The ultimate pet shop deception: passing off an Andean fox as a husky dog!

NEWS AND COMMENT - LIMA, PERU: A naïve Peruvian family thought they were buying a husky dog from a pet shop in the capital Lima. They paid 52 Peruvian soles which is £9.50 in British money and $12.92 in American money. By Western standards that is dirt cheap, ridiculously cheap, as purebred dogs in Britain during the pandemic cost £3,000 albeit the prices were inflated because of market pressures.

Run Run an Andean fox bought as a purebred husky escaped to the wild after killing other pets
'Run Run' an Andean fox bought as a purebred husky escaped to the wild after killing other pets. Screenshot.

Anyway, they went home with their purebred 'husky' otherwise known as an Andean fox! And the fox started to chase after other animals including chickens and guinea pigs. In other words he was behaving like a fox. They named the "husky" Run Run. He became increasingly aggressive towards people including his owners. He was, after all, a wild animal. It looks almost certain that they adopted him as a puppy which is the reason why he was pliable and reasonably accepting when they bought him from the pet shop.

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A woman told Reuters, the news agency, that the "husky" ate three of her guinea pigs. And a local grandmother said that it had killed guinea pigs.

It appears that Run Run returned to the wild as in the video he seen outside. He was caught by wildlife officials. What happened to him? I can see bad things happening.

Clearly, the Andean fox looks a bit like a purebred dog with a bushy tail, prominent ears, appointed head and thin legs. Apparently, it is not that uncommon for wildlife traffickers from Amazonian areas to bring wild animals into Lima where they are sold illegally according to the National Forest and Wildlife Service.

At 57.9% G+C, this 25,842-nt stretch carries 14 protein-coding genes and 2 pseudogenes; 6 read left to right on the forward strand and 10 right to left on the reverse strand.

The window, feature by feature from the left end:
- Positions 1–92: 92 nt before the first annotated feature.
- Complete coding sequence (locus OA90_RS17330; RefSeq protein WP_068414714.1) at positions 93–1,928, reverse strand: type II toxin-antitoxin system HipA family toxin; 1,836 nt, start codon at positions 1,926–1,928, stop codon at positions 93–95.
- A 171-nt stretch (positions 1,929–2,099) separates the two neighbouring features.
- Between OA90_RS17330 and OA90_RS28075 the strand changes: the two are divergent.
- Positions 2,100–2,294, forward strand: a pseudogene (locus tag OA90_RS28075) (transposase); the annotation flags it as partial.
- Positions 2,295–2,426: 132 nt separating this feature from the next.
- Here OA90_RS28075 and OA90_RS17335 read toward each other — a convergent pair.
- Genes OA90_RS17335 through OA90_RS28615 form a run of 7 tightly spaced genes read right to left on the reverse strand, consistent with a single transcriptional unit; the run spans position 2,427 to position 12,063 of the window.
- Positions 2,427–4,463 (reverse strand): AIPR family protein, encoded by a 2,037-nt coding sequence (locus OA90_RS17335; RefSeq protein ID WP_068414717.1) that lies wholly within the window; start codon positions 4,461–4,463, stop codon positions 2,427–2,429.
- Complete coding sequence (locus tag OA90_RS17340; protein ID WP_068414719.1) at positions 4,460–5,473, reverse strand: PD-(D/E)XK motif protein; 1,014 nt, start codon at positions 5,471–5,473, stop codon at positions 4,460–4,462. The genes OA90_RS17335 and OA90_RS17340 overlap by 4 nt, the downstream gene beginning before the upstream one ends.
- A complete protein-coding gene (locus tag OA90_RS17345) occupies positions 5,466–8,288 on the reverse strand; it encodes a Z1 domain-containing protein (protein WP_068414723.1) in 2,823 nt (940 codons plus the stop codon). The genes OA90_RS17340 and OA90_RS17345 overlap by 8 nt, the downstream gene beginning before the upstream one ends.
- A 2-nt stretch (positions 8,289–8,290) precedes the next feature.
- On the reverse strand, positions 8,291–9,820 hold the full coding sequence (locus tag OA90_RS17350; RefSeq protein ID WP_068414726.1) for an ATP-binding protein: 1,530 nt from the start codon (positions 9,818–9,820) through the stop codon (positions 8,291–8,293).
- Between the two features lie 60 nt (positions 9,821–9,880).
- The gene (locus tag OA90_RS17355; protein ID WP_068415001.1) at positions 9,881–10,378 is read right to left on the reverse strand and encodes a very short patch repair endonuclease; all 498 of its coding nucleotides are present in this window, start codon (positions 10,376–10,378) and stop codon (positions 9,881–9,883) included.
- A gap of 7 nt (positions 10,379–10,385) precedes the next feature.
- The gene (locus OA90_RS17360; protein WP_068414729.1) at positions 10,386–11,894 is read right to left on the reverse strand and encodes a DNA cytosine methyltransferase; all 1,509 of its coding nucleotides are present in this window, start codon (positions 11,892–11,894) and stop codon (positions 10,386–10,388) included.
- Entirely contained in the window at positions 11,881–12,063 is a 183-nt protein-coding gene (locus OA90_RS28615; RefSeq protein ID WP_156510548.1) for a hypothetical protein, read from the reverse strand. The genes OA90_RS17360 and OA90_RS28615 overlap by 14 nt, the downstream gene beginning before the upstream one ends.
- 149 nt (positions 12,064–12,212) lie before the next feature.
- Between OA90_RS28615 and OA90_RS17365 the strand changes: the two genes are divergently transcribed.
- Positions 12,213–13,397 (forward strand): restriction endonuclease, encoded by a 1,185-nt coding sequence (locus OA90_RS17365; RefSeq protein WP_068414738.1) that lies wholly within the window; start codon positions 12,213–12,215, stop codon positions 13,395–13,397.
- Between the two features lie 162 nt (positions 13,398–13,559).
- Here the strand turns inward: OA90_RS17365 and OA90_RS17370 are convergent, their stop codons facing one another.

Cruelly, the criminals kill the parents and they trade the juveniles. In 2021 the wildlife service had been involved with 128 cases in which they confiscated wild animals in Lima.

It's a crime to trade in wild animals like this and on conviction the punishment is between three and five years in prison.

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Further comment

it seems a bit of a stretch for a customer to mistake Andean fox for a purebred husky dog. And they must have realised quite quickly that something was badly wrong. They were living with unsocialised wild animal when they thought they had bought a fully domesticated companion dog.

The pet store owner must have known that this was not a purebred husky. The big question then is whether the law is enforced and the shopkeeper prosecuted. As usual, I'm going to say with complete confidence that nothing has or will happen. 

The next question is what happened to the Andean fox? I hope the animal was returned to the wild if that was feasible and I also hope that the family who bought the "husky" get their money back plus damages because there was some damage namely eating guinea pigs. Although they appear not to have belonged to the owners. But they may well have suffered some consequential damage which they can claim for.

Wildlife trade

Wildlife trade worldwide is a scandal. It is worth billions of dollars and it is making species extinct. "According to the best available sources the illegal Wildlife Trade is valued at approx US$7 – 23 billion a year, and is regularly described as the 4th most lucrative crime after any of drugs, counterfeit goods, humans and arms" (the financial crime news).

It is a stain on humankind and indicative of a terrible relationship with nature as is the failure at COP26. For animal lovers humankind's behaviour is depressing. There are though millions of great people who fight for animal welfare but they are in a minority.

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